Manjiro, a fourteen-year-old boy, is curious and eager to learn everything he can about this new culture. Eventually the captain adopts Manjiro and takes him to his home in New England. The boy lives for some time in New England, and then heads to San Francisco to pan for gold. After many years, he makes it back to Japan, only to be imprisoned as an outsider. With his hard-won knowledge of the West, Manjiro is in a unique position to persuade the shogun to ease open the boundaries around Japan; he may even achieve his unlikely dream of becoming a samurai.
One Crazy Summer by Rita Williams-Garcia
For a listing of the past Newbery winners, click [here].
The Caldecott is awarded to the most distinguished American picture book for children.
2011 Caldecott Winner:
A Sick Day for Amos McGee by Philip C. Stead, illustrated by Erin E. Stead
Friends come in all sorts of shapes and sizes. In Amos McGee’s case, all sorts of species, too! Every day he spends a little bit of time with each of his friends at the zoo, running races with the tortoise, keeping the shy penguin company, and even reading bedtime stories to the owl. But when Amos is too sick to make it to the zoo, his animal friends decide it’s time they returned the favor.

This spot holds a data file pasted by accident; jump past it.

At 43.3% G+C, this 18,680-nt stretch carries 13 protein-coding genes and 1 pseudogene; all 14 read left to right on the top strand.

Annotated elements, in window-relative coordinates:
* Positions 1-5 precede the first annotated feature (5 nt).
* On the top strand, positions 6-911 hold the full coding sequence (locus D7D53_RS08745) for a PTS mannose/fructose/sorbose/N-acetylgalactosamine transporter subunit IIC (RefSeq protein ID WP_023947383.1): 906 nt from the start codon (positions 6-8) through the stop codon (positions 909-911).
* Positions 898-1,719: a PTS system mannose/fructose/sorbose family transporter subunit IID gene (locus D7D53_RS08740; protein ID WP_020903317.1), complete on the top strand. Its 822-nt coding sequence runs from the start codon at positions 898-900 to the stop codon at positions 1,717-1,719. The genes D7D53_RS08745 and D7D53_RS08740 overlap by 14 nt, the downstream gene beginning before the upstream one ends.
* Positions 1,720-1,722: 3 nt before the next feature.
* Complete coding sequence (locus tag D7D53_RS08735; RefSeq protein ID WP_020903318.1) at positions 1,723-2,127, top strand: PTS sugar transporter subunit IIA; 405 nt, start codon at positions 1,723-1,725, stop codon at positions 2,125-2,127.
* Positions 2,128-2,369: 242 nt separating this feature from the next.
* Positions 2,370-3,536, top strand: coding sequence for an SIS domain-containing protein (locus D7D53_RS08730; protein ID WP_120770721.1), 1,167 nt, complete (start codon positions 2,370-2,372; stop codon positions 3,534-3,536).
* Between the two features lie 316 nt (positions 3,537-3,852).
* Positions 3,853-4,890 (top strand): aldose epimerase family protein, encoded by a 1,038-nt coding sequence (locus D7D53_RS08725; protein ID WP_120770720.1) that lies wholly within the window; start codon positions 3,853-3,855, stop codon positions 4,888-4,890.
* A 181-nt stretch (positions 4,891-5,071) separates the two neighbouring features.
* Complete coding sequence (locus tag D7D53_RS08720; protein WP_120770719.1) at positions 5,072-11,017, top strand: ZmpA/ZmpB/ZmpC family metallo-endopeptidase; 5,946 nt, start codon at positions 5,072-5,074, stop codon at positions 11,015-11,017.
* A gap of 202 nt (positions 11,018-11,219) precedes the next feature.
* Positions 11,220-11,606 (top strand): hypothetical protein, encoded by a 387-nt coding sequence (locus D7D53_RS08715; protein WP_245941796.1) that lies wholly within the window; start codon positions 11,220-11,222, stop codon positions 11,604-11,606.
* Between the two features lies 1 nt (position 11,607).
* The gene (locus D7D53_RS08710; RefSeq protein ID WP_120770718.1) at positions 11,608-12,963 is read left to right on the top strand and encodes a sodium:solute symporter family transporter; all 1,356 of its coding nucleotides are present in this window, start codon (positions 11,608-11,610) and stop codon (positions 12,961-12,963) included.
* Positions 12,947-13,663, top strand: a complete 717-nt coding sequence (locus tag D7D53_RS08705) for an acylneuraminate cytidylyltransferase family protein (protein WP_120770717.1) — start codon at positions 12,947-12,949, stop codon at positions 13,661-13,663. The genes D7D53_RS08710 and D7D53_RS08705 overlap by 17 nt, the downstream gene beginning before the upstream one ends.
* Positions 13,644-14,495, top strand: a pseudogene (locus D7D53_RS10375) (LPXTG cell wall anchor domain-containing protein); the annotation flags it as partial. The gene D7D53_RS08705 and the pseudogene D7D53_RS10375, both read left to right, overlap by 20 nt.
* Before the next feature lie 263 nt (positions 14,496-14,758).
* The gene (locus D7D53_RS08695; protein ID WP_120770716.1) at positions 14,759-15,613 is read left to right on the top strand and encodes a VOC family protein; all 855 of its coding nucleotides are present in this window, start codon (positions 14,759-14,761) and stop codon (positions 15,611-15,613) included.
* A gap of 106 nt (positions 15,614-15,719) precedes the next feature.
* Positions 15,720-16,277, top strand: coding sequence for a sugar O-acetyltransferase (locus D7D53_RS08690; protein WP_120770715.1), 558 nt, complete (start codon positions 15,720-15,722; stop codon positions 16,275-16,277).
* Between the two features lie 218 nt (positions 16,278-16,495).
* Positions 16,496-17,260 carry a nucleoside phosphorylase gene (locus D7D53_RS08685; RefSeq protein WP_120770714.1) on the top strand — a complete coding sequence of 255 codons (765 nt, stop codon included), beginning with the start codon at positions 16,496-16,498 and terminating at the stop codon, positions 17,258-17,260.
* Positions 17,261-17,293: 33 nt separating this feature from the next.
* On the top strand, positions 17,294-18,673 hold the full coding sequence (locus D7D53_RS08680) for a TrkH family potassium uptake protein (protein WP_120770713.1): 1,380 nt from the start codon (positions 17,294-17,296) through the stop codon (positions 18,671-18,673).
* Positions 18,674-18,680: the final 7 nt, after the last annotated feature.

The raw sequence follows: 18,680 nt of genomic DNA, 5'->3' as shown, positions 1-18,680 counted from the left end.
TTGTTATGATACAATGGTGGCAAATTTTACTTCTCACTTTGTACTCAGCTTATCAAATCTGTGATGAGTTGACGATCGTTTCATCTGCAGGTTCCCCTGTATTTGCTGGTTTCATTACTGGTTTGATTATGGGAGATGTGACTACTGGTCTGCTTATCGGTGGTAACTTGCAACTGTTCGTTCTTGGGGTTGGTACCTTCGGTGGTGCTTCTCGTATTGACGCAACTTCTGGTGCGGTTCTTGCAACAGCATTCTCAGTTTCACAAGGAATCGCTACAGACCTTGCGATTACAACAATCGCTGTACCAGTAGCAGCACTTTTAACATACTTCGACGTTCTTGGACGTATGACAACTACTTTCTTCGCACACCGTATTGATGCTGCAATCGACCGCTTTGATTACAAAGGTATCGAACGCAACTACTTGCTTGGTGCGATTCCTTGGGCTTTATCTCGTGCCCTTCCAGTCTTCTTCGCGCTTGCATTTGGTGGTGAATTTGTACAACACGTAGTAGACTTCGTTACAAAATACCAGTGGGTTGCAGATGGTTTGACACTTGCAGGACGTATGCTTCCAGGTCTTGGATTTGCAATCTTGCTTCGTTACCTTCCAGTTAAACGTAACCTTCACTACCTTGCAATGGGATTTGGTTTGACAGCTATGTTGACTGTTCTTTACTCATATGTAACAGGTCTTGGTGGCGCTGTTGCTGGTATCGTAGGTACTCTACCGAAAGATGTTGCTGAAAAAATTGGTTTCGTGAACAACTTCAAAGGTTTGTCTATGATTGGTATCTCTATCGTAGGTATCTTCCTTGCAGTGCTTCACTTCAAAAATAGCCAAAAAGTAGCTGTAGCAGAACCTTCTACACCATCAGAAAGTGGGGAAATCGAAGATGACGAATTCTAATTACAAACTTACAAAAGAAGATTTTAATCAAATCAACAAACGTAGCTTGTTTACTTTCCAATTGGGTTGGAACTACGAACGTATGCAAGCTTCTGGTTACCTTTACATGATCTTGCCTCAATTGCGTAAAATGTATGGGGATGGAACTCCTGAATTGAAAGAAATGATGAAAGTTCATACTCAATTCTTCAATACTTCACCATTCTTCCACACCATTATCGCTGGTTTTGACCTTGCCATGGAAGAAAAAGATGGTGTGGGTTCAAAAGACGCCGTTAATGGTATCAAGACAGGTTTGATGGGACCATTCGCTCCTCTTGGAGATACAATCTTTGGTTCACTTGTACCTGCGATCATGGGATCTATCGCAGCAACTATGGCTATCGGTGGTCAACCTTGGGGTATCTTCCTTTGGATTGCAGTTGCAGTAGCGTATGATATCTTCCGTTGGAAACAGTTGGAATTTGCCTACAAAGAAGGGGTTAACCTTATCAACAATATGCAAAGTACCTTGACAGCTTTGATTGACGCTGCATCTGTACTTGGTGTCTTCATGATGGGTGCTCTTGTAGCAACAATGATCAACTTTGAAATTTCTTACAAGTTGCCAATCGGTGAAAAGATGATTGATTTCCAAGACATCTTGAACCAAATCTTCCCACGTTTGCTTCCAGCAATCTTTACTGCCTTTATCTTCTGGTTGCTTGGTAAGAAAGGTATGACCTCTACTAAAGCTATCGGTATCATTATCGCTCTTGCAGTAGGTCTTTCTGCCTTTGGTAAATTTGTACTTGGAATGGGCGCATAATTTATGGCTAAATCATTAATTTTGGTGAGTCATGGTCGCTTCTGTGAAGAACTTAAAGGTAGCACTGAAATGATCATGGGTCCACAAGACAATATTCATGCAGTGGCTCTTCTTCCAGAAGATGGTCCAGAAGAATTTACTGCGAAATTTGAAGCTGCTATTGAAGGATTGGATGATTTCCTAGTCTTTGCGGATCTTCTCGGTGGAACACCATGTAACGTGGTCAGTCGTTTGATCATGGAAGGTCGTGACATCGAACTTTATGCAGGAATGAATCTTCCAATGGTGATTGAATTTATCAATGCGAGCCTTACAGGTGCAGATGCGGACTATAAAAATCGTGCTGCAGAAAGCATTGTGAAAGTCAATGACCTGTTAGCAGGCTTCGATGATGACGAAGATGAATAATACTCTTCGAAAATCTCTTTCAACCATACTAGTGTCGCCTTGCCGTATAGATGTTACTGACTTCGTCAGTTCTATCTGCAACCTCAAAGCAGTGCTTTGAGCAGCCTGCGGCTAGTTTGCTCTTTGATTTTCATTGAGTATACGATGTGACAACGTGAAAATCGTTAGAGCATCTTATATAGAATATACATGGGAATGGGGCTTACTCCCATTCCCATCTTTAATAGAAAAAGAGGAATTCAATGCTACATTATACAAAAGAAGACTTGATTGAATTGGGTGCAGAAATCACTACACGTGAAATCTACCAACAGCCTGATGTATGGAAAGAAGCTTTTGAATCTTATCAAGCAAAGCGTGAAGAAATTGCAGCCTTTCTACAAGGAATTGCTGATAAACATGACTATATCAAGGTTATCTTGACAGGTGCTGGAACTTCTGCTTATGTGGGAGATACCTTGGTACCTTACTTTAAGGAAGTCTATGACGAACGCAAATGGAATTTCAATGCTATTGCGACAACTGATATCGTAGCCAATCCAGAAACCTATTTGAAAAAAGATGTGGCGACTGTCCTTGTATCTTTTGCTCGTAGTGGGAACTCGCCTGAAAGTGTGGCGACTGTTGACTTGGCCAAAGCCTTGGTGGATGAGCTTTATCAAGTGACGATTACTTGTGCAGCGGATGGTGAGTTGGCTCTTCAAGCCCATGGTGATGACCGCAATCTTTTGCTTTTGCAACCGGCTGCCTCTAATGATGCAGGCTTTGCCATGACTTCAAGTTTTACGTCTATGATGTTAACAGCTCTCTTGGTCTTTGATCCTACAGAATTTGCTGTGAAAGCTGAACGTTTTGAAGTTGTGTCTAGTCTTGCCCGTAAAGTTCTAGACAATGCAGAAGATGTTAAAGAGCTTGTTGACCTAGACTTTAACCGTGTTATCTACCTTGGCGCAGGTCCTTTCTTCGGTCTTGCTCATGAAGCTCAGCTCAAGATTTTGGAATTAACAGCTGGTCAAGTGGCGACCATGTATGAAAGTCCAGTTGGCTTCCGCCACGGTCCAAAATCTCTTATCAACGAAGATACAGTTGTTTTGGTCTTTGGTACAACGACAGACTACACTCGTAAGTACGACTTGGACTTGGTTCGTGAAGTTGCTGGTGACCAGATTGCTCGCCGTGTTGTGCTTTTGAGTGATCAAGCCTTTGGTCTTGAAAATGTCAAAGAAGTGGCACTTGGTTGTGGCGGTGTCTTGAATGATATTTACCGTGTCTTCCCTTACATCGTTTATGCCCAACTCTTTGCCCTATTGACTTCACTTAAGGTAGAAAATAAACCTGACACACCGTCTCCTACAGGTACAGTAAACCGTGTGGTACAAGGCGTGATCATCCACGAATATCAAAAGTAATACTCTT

2011 Caldecott Honor Award Winners:
Dave the Potter: Artist, Poet, Slave by Laban Carrick Hill, illustrated by Bryan Collier (on order)
Dave was an extraordinary artist, poet, and potter living in South Carolina in the 1800s. He combined his superb artistry with deeply observant poetry, carved onto his pots, transcending the limitations he faced as a slave. In this inspiring and lyrical portrayal, National Book Award nominee Laban Carrick Hill's elegantly simple text and award-winning artist Bryan Collier's resplendent, earth-toned illustrations tell Dave's story, a story rich in history, hope, and long-lasting beauty.